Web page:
“Category name doesn’t stand out”…Yep, this is, afterall, part of what started this thread. Another approach yet to be tried is: Having the category name left-aligned…but I reckon you would still have a point with what you mentioned about the work involved in your eyes making their way through all the imagery: One solution to this potential problem might be have at least a tiny bit of white space separating the items in each category image (like the space between the bottle of Coca-Cola and the bottle of Vimto in the “Drinks” category).

“The chevron”…Yep, agreed. 's gotta go…it’s gone on tablet and mobile anyway.

The “link in the top left”…Yep, you probably win here too…Initially, it was positioned top-right.

CARD #3

The green rectangle – Yep, consistency seems to be a problem, or at least that’s a common observation from all the feedback we’ve had. The circle doesn’t suit the purpose in this scenario…the circle ends up covering most of the image…the green rectangle seemed as the easiest+elegant solution in regards to feasibility (for development) and scalability (both in regards to what content COULD go in here, and for when viewed on smaller screens). But overall, there’s likely a better solution.

“The bottom part of the cards”…
– The position of the heart icon here is due to test results revealing that the icon becomes invisible when overlaid onto these images.
– “The person icon” is intended to represent how many people a recipe will serve. But the positioning of the icon was intended to align it closer with the cooking time rather than the total price.

I’m going to stop there, as I’m running into overtime here :sweat_smile:
If you are ever bored enough, do respond to my last point made about CARD #1, but either way, thank you very much again for all your help!


#8

hi @leonthedesigner123
sorry for my late answer, here’s my feedback though :slight_smile:

Did I somehow answered to your questions?


#9

Hey Luigi,
You did! Many thanks for even more of your time in helping me out here.

I like your point about the heart icon on social media, so that’s something that will get a “Now, please add a product to your Favorites list” click-test or whatever.

…Your point about the horizontal scrolling too. From experience, implementing it is a piece of cake (even I can do it with my intermediate-ish HTML+CSS skillz), but I I like to place a tiny bit more emphasis on usability over feasibility, so I am paying attention to your idea of having a more button…we’ll see what I can coerce the rest of the team into!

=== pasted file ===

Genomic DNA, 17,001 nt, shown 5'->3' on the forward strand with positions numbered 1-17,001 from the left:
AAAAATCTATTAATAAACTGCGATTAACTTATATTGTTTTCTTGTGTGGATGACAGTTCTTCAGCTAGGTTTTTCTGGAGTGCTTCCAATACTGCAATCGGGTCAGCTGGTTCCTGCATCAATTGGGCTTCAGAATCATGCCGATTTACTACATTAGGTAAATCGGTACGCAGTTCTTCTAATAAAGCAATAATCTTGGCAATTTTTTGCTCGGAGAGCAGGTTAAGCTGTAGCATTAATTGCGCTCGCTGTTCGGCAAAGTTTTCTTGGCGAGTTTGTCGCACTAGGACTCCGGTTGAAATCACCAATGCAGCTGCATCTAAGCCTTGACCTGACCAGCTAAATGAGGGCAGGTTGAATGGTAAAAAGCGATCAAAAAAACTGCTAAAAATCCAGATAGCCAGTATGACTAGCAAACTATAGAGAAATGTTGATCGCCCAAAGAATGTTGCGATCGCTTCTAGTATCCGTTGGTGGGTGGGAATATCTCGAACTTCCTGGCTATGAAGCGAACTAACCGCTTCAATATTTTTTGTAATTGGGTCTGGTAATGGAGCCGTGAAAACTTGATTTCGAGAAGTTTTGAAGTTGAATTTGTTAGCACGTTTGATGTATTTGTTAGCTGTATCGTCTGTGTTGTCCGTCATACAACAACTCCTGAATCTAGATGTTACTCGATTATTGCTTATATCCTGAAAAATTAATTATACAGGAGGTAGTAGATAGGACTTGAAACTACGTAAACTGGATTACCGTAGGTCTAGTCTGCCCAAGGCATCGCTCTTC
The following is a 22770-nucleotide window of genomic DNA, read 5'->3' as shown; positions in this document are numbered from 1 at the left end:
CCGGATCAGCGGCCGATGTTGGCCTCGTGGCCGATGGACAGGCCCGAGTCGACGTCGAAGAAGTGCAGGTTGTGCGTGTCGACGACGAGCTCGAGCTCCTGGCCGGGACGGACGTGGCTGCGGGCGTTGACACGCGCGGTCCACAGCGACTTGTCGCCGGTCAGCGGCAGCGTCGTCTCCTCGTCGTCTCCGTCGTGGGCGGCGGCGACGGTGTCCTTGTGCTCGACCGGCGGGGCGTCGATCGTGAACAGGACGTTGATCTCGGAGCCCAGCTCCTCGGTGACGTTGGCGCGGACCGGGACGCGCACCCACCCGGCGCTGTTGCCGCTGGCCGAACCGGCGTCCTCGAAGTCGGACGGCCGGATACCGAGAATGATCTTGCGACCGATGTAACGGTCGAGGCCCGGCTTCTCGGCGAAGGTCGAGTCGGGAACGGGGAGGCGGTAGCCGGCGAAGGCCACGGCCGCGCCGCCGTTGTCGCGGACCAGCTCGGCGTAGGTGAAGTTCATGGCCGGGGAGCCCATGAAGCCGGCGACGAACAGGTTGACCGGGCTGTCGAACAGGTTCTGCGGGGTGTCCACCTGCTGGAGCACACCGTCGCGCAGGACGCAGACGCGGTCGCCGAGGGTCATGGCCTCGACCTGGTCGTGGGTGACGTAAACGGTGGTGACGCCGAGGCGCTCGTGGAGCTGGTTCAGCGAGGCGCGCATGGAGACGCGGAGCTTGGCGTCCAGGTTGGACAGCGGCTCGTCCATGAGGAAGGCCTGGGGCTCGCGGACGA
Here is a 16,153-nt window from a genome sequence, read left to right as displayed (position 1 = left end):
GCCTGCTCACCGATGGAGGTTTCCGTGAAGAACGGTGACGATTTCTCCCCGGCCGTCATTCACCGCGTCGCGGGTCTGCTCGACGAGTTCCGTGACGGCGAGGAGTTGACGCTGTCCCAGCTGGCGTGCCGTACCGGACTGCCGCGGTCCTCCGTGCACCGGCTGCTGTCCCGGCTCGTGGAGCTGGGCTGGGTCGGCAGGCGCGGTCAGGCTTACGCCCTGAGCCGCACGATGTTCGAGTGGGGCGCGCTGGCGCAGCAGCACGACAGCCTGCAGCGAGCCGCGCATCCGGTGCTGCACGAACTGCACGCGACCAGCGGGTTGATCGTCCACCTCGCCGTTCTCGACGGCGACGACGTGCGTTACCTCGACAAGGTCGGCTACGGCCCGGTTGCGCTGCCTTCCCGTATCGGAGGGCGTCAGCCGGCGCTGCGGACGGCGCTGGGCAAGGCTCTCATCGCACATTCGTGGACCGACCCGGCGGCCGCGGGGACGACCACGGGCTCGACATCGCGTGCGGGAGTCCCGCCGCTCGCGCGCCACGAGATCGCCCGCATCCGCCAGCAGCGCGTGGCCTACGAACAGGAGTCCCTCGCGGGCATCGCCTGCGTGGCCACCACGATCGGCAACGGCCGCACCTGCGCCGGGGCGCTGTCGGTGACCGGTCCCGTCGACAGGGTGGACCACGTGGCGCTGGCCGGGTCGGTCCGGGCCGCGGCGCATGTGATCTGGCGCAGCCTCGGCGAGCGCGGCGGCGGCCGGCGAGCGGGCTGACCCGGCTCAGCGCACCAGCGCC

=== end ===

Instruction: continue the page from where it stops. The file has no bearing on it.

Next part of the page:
Thanks again man, much appreciated :metal:


#10

@leonthedesigner123

you’re very welcome!
Please, keep us posted on the future enhancements though :slight_smile:


#11

Leon,

Responding to your first posting, there is a trick I learned from my father-in-law that I would recommend:
“take a quick glance and see which catches your eye first.”
In UX terms, which layout gives you the strongest urge to click to the level? The answer to that, in my opinion, is the “Top Categories” version - the action is “above the fold” and the images reinforce the choices.Otherwise, the eye has to process the image before knowing what the link goes to.
(By the way, if you or your parents ever bought anything from the Sears Catalogue, you’ve experienced the results of his layout expertise.)


#12

Hey Rick,

Thanks for getting involved. I like that trick you recommended, will keep that it in the toolbox!
Had a look at https://www.sears.com/ and had to leave pretty quickly as my head started to ache :sweat_smile:

So you prefer the text-above-image version? Have to say that i do as well…and I like the point you mentioned about otherwise having to process the image first – which is why I asked if this is, by any chance, an example of recall vs recognise in my initial post.

Either way, another member mentioned that this is prime A/B test material, so there’s only one way to be sure – Still, I’m more sold on text-above-image.

Thank you for your thoughts again!